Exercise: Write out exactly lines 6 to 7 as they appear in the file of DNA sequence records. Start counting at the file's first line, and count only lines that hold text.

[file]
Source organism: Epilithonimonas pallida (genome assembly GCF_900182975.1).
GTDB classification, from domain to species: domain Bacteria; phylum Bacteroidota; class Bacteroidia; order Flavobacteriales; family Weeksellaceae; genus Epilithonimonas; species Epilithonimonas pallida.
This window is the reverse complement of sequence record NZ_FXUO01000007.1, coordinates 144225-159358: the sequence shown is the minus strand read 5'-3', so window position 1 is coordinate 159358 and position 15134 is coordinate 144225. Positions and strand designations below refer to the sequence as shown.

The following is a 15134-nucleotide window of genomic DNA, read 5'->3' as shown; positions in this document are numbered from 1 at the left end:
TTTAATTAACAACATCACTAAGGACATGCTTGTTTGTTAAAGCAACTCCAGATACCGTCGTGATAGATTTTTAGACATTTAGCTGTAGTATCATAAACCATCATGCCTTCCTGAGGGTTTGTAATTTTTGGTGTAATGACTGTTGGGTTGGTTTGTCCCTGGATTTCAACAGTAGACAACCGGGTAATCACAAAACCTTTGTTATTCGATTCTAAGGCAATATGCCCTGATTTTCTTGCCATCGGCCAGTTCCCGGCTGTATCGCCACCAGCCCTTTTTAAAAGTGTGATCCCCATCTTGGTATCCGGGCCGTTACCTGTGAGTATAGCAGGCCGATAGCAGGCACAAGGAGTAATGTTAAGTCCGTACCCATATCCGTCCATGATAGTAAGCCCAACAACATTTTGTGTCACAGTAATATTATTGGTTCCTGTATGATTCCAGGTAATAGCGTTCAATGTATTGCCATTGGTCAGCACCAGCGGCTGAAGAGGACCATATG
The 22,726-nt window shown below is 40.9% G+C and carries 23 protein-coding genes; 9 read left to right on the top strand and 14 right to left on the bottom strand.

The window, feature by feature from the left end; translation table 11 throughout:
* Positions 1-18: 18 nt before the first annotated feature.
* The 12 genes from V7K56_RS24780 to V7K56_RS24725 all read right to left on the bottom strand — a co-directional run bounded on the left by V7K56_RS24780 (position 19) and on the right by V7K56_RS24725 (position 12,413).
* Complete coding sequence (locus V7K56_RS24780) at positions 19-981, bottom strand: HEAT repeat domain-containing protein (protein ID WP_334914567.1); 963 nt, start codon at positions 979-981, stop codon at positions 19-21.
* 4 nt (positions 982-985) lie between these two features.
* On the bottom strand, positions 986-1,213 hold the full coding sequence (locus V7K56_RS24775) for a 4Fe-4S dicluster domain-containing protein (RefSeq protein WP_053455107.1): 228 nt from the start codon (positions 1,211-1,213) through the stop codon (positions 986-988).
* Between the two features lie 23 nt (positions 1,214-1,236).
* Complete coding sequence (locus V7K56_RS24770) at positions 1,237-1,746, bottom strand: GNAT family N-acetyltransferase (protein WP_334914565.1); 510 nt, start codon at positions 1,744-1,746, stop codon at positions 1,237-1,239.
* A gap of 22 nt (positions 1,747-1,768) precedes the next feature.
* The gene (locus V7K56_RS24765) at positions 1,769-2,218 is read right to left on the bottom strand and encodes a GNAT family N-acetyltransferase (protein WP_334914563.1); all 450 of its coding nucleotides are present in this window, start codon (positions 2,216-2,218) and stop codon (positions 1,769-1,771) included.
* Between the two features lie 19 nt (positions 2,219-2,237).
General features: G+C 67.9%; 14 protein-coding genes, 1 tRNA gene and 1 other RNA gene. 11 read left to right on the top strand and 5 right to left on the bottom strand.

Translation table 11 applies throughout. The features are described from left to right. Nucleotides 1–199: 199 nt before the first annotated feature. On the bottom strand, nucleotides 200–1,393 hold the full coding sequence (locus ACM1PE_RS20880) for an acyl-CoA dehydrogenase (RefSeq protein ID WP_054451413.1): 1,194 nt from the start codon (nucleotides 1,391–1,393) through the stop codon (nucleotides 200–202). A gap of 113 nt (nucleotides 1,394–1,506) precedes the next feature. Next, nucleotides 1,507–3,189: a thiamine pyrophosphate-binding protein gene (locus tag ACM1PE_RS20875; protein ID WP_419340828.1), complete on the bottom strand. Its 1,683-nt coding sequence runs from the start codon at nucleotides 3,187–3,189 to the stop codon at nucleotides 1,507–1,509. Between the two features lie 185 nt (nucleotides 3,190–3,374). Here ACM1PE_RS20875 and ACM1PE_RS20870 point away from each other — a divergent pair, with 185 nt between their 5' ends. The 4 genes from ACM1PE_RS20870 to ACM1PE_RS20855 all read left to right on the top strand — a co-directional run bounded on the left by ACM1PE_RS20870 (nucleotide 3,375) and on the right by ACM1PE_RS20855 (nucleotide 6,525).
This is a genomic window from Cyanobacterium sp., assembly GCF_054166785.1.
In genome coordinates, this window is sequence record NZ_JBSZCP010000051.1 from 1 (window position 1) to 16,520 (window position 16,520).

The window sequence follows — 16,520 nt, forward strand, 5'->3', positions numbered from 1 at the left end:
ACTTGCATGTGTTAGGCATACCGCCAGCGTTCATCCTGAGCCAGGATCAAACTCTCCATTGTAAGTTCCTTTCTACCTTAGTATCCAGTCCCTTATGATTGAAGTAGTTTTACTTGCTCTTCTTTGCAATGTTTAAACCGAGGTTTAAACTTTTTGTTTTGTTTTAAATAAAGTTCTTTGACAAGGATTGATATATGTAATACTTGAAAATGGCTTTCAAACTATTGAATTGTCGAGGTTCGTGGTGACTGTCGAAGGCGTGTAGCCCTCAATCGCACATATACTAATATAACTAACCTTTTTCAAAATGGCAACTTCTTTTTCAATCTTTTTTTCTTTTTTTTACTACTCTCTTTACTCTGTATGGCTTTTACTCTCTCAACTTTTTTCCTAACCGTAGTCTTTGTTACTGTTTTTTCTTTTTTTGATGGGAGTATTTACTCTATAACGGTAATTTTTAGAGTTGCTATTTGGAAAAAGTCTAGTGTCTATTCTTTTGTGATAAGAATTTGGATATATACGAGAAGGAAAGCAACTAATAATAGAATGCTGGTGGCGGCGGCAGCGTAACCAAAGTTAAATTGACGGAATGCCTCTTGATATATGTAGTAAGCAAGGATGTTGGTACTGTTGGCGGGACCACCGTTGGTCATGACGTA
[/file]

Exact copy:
The 22,726-nt window shown below is 40.9% G+C and carries 23 protein-coding genes; 9 read left to right on the top strand and 14 right to left on the bottom strand.

The window, feature by feature from the left end; translation table 11 throughout: